John Vincent wrote:
> Is that expected performance, anyone? It doesn't sound right to me. Does
> anyone have any clues about what might be going on? Buggy kernel
> drivers? Buggy kernel, come to think of it? Does a SAN just not provide
> adequate performance for a large database?
> Here are the areas I would look at first if we're considering hardware
> to be the problem:
> HBA and driver:
> Since this is a Intel/Linux system, the HBA is PROBABLY a qlogic. I
> would need to know the SAN model to see what the backend of the SAN is
> itself. EMC has some FC-attach models that actually have SATA disks
> underneath. You also might want to look at the cache size of the
> controllers on the SAN.
As I noted in another thread, the HBA is an Emulex LP1050, and they have
a rather old driver for it. I've recommended that they update ASAP. This
hasn't happened yet.
I know very little about the SAN itself - the customer hasn't provided
any information other than the brand name, as they selected it and
installed it themselves. I shall ask for more information.
> - Something also to note is that EMC provides a add-on called
> PowerPath for load balancing multiple HBAs. If they don't have this, it
> might be worth investigating.
OK, thanks, I'll ask the customer whether they've used PowerPath at all.
They do seem to have it installed on the machine, but I suppose that
doesn't guarantee it's being used correctly. However, it looks like they
have just the one HBA, so, if I've correctly understood what load
balancing means in this context, it's not going to help; right?
> - As with anything, disk layout is important. With the lower end IBM
> SAN (DS4000) you actually have to operate on physical spindle level. On
> our 4300, when I create a LUN, I select the exact disks I want and which
> of the two controllers are the preferred path. On our DS6800, I just ask
> for storage. I THINK all the EMC models are the "ask for storage" type
> of scenario. However with the 6800, you select your storage across
> extent pools.
> Have they done any benchmarking of the SAN outside of postgres? Before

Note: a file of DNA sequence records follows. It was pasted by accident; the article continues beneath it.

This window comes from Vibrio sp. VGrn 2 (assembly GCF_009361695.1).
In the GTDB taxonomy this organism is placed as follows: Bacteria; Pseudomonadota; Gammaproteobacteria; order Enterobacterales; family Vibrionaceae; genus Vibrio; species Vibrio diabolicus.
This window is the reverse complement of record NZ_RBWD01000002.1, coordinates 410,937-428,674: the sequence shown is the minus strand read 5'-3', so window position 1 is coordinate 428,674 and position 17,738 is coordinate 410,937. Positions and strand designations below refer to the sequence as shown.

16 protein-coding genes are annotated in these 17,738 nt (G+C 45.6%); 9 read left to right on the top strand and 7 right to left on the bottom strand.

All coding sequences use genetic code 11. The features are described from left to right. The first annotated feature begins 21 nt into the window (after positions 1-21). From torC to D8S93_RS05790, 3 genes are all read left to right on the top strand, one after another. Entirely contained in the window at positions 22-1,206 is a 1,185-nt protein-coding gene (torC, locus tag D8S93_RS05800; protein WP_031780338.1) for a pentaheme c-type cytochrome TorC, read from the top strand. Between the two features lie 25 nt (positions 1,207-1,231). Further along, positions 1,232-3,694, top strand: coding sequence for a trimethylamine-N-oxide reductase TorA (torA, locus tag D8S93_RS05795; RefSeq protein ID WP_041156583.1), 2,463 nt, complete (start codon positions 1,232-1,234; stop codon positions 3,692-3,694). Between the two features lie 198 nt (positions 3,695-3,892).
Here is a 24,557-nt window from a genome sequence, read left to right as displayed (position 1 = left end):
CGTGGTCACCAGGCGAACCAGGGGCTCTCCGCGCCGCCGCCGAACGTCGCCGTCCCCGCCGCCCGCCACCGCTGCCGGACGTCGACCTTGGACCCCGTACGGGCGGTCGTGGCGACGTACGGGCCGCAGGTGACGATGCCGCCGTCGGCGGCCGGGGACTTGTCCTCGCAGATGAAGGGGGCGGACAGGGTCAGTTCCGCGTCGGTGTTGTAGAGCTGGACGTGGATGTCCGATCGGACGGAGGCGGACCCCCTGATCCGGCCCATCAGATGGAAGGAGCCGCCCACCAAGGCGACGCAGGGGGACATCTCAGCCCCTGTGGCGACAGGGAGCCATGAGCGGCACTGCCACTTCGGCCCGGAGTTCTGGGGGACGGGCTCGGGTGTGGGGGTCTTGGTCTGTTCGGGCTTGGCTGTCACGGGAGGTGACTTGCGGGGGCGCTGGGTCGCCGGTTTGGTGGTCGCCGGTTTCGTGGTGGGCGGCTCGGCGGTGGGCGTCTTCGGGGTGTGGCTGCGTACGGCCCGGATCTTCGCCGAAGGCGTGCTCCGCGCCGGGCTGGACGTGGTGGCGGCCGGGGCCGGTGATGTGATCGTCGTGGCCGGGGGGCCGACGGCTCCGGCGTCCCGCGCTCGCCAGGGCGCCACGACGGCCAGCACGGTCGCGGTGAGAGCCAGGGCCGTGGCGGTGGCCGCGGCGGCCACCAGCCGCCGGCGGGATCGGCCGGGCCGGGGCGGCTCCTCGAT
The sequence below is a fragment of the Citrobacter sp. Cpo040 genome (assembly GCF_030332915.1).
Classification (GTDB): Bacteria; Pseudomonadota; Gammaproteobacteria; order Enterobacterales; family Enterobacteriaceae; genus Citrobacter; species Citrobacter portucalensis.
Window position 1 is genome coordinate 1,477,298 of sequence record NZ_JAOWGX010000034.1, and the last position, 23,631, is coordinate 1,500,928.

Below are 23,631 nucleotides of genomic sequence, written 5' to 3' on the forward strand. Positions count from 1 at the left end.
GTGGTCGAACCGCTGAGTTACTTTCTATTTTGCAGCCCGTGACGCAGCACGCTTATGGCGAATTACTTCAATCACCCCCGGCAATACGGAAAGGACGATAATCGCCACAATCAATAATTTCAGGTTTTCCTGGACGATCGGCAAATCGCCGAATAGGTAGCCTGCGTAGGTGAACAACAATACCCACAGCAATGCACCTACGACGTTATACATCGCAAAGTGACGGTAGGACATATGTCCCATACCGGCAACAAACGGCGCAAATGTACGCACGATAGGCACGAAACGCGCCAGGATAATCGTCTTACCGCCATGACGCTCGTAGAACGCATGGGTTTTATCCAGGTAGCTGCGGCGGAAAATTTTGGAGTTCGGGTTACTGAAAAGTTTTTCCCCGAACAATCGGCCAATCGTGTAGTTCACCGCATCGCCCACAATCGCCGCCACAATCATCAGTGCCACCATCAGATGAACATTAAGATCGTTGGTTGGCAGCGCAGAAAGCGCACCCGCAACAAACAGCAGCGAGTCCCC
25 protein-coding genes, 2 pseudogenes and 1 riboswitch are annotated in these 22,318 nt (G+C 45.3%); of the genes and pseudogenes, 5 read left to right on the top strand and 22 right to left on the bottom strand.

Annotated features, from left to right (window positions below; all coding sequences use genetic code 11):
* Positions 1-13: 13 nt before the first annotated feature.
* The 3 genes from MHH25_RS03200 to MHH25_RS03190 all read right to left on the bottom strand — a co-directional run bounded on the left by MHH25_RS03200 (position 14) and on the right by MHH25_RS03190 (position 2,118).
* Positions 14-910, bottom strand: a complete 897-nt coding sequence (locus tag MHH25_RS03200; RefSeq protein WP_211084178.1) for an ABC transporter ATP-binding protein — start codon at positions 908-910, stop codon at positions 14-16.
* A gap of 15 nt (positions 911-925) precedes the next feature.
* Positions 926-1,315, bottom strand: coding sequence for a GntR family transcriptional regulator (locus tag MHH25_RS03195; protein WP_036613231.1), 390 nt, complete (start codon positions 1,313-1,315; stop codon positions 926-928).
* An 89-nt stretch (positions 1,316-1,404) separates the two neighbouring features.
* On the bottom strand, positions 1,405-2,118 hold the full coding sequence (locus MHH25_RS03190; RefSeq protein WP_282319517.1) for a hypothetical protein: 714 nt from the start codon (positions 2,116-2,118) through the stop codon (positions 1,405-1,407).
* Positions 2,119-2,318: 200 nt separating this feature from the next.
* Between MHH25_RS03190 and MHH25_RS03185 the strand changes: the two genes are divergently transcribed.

> we settle on a new LUN configuration, we always do the
> dd,umount,mount,dd routine. It's not a perfect test for databases but it
> will help you catch GROSS performance issues.
I've done some dd'ing myself, as described in another thread. The
results are not at all encouraging - their SAN seems to do about 20MB/s
> SAN itself:
> - Could the SAN be oversubscribed? How many hosts and LUNs total do
> they have and what are the queue_depths for those hosts? With the qlogic
> card, you can set the queue depth in the BIOS of the adapter when the
> system is booting up. CTRL-Q I think. If the system has enough local
> DASD to relocate the database internally, it might be a valid test to do
> so and see if you can isolate the problem to the SAN itself.
The SAN possibly is over-subscribed. Can you suggest any easy ways for
me to find out? The customer has an IT department who look after their
SANs, and they're not keen on outsiders poking their noses in. It's hard
for me to get any direct access to the SAN itself.
> PG itself:
> If you think it's a pgsql configuration, I'm guessing you already
> configured postgresql.conf to match thiers (or at least a fraction of
> thiers since the memory isn't the same?). What about loading a
> "from-scratch" config file and restarting the tuning process?
The pg configurations are not identical. However, given the differences
in raw I/O speed observed, it doesn't seem likely that the difference in
configuration is responsible. Yes, as you guessed, we set more
conservative options on the less capable box. Doing proper double-blind
tests on the customer box is difficult, as it is in production and the
customer has a very low tolerance for downtime.
> Just a dump of my thought process from someone who's been spending too
> much time tuning his SAN and postgres lately.
Thanks for all the suggestions, John. I'll keep trying to follow some of
Tim Allen tim(at)proximity(dot)com(dot)au
Proximity Pty Ltd http://www.proximity.com.au/
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